Implications of Loading .NET Assemblies

As part of improving security for the Internet as a whole, it is required that the information security industry identify vulnerable code and provide documentation so that developers can build safer code. Safer code means fewer exploits, and safer endpoints. In this post, I will cover an attack on loading assemblies in .NET.

Loading Assemblies

In the .NET programming languages, applications are able to dynamically load code bases referred to as Assemblies. Assemblies can be executables (EXEs), or dynamic libraries (DLLs). These assemblies can be loaded from a resource, file, or even from a simple byte array. Once loaded, the assemblies can be inspected by a number of function calls on the Assembly object. The code inside the assemblies can also be called, making this functionality very useful for implementing modular interfaces in .NET.

For a simple example of loading an assembly and inspecting it, let's take a look at an example from OWASP (before we notified them of the issue with the code), which is usually a reasonable source for secure code.

OWASP Code sample that is vulnerable to mixed assemblies.

Vulnerable code example located previously on OWASP wiki. Updated code sample can be found here.

This code sample loads the assembly with the Assembly.LoadFile function which creates an Assembly object in memory which represents the .NET assembly. Once this assembly is loaded, each module in the assembly is checked for classes and methods. Clearly, this code sample has no intention of executing code from the assembly.

Mixed Assemblies

In order to enable developers to migrate to .NET slowly over time, Microsoft allows for what are called Mixed Assemblies. These are assemblies that include both managed .NET code as well as unmanaged C/C++ code. More documentation about these assemblies can be found in the MSDN documentation.

In order to support DLLs being converted to mixed assemblies, the DllMain function in DLLs is supported in mixed assemblies. This function is normally used as the entry point of execution for DLLs, which is called when the DLL is loaded and unloaded in order to allocate and free resources needed by other functions made available. More information about DllMain can be found on MSDN.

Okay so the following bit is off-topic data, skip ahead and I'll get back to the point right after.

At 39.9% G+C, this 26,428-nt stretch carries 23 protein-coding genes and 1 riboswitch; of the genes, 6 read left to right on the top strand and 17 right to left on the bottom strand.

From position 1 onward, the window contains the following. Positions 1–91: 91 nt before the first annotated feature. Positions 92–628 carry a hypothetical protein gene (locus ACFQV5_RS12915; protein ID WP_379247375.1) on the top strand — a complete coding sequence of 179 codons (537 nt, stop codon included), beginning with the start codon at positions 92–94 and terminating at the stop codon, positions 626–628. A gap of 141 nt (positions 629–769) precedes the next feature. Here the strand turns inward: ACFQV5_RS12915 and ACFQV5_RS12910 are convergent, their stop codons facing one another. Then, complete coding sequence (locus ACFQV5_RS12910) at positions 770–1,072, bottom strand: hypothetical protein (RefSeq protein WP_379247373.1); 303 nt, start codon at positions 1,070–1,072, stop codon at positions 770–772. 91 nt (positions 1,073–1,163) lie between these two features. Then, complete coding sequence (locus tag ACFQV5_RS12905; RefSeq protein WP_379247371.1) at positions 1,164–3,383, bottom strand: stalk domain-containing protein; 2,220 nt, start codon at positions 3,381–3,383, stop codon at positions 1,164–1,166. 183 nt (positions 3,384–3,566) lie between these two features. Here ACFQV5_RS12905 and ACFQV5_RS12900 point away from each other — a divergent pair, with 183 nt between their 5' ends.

Exploit

In order to exploit assembly loading, an attacker could create a malicious mixed assembly. This mixed assembly would include its malicious code in its DllMain function. In order to exemplify this, I have created a very simple mixed assembly which creates a popup in its DllMain.

Simple proof of concept code which creates a popup notification when it can execute code.

Simple proof of concept code which creates a popup notification when it can execute code. Text version here.

When this is compiled with the /clr flag, it can be loaded as a mixed assembly.

In order to exploit the code from OWASP, all we need to do is attempt to load the mixed assembly with it. During the call to Assembly.LoadFile, the DllMain from the mixed assembly is called, allowing for our proof of concept code to be executed.

The exploit has succeeded and is displaying the popup.

The exploit has succeeded and is displaying the popup.

The code being executed is not limited to a MessageBox, but could be used to execute any code with the same permissions as the application loading it.  For instance, a simple call to CreateThread could allow for a payload to be executed without blocking the loading application making for a stealthy attack.

Mitigation

When dealing with untrusted binaries, the best method to avoid exploitation is to avoid loading the assembly as much as possible. It is dangrous to load untrusted assemblies, and reasonable precaution needs to be taken. If it is at all possible to not load untrusted assemblies, avoid loading them. Alternative methods to loading assemblies are specific to the intention of loading them. In order to avoid writing a novel, I will cover the specific case of this OWASP code.

In order to avoid exploitation from this mixed assembly attack, we only need to change one line in the OWASP code. We can replace the Assembly.LoadFile function with Assembly.ReflectionOnlyLoadFrom. This allows us to read the assembly into memory and read information about the assembly without executing code. While this method will avoid this specific method of exploitation, it may be possible to otherwise exploit it. As .NET becomes more and more open source, it will be easier to determine how safe certain methods are.

Once we do this change, and execute, we can see what we would normally expect from loading an assembly with this code.

The mitigation method proves effective and the exploit fails.

The mitigation method proves effective and the exploit fails.

Conclusion

While managed code solutions can be more secure than unmanaged ones, it does not make them impervious to exploitation.  Much like any other application, .NET applications need to be audited for security risks, whether they are memory corruption based, or in this case, based on a potentially unclear design choice.  It should be noted that loading any untrusted code/data in any application needs to be treated with extreme care.  This can be very dangerous, and is a diverse attack surface.